The official ending of a playoff run, plus more from minor league award winners

The Orioles’ playoff hopes for 2017 were dashed a while ago. But it became official last night that they will not make the postseason. It had looked in the last few days like a losing season was in the offing for the Orioles. That became official last night as well. Double dagger.

With their 9-6 loss to Tampa Bay, the Orioles are 74-82 with six games left. They are assured of their first losing season since 2011.

With the team having lost 17 of their last 23 games, the Orioles are basically limping to the finish line. Fans and players alike have experienced frustration, disappointment and, probably, many other emotions.

A bad rotation is mostly to blame, but an inconsistent offense was a problem too. The middle of the order struggled to produce as expected and the Orioles will finish with the worst starting pitching in the league.

There will be plenty of time over the days ahead and the offseason to look back and ahead. But last night the inevitable became official: The 2017 Orioles were not nearly good enough.

On the brighter side: The Orioles honored their 2017 minor league award winners in a pregame ceremony before last night’s game.

The winners are:

* Brooks Robinson Player of the Year: Austin Hays (SIngle-A Frederick/Double-A Bowie)
* Jim Palmer Pitcher of the Year: Alex Wells (Single-A Delmarva)
* Cal Ripken Sr. Player Development Award: Bowie coach Butch Davis
* Jim Russo Scout of the Year: Kirk Fredriksson
* Elrod Hendricks Community Service Award: Austin Wynns (Bowie)

Orioles executive vice president Dan Duquette was among those presenting the awards last night. He talked about Hays’ rapid rise on the farm this year, from Frederick to Bowie to Baltimore.

“He had a terrific year,” Duquette said “Just a year ago, he was in college. He is the first player from the draft of 2016 to reach the major leagues. He got through the minor leagues so fast, they forgot to list him as a prospect. He’s got all the tools and a terrific work ethic, and he got his 100th RBI the other night. He will join other winners of this award in our clubhouse, like Trey Mancini and Chance Sisco.”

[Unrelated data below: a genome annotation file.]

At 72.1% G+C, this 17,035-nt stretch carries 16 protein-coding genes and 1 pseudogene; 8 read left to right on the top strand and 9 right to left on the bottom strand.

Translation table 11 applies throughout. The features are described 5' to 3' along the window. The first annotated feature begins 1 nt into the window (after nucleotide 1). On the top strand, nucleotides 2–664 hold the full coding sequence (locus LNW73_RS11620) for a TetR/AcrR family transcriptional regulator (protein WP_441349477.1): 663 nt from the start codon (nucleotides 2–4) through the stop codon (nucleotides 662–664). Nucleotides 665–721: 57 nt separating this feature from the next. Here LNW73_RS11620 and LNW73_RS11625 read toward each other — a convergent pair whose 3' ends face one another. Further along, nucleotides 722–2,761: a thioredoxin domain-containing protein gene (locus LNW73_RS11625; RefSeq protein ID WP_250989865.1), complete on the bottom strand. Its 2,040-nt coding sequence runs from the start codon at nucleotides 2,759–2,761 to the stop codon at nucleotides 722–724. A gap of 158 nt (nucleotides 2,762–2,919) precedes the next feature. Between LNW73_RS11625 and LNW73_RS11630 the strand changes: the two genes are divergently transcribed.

Garabez-Rosa-at-bat-white-Bowie-sidebar.jpgThe Orioles also recognized Bowie’s Garabez Rosa as Eastern League batting champion, Frederick’s Ademar Rifaela as Carolina League MVP and Ryan Mountcastle, who ended the year with Bowie, as Carolina League batting champion.

Before they took the field to be honored, they took the mic for a press conference. Here are some quotes from the award winners published last night. More follow.

Mountcastle on hitting .300 his last 12 games at Bowie: “Just getting comfortable. I think the pitch sequences are a little different as you move up. They are able to throw different pitches in different counts and everything for strikes. So had to get used to that. Just being patient and confident and sticking with everything in my approach.”

Davis, what stood out coaching Hays in Bowie?: “His work habits. The way he went about things. He came up from Frederick and we said, ‘Just show us what you did there.’ The way he hustled and the way he went about things in the cage. That was refreshing. You didn’t have to tell him anything to do.”

Duquette on Rifaela: “He showed excellent power with over 20 home runs and put together the kind of season that really impressed the managers in the league that voted him MVP. We are very proud of him.”

Wynns on his solid year: “What helped me was going to the DR (Dominican Republic, over the winter). Getting reps and getting at-bats. Just keep playing and keep grinding. It put me in a good spot and I learned a lot.”

Rosa on being honored after such a long time in the organization: “I’m thankful to God, first of all, and thankful to the Orioles and very thankful to the opportunity the Orioles provided me.”

Rosa on how being versatile on defense can help him: “The way I see it, it is to add value. This is a very difficult sport, and I’m able to play different positions. All I want to do is help my team and, hopefully, one day help the major league team as well.”

Rifaela on help from fellow Curacao native Jonathan Schoop: “He is everything. Ever since I signed he has been there with me, giving guidance, information and helpful feedback. He is a guy I can always count on and has been a key to my career.”

Fredriksson on seeing one of his picks, eighth-rounder Trey Mancini, doing so well: “I like it when players make me look smart. I’m not going to lie. If you ask Dan, I was probably chirping a little before the eighth round about Trey. Luckily, he lasted that long for us. He has made us all look good.”


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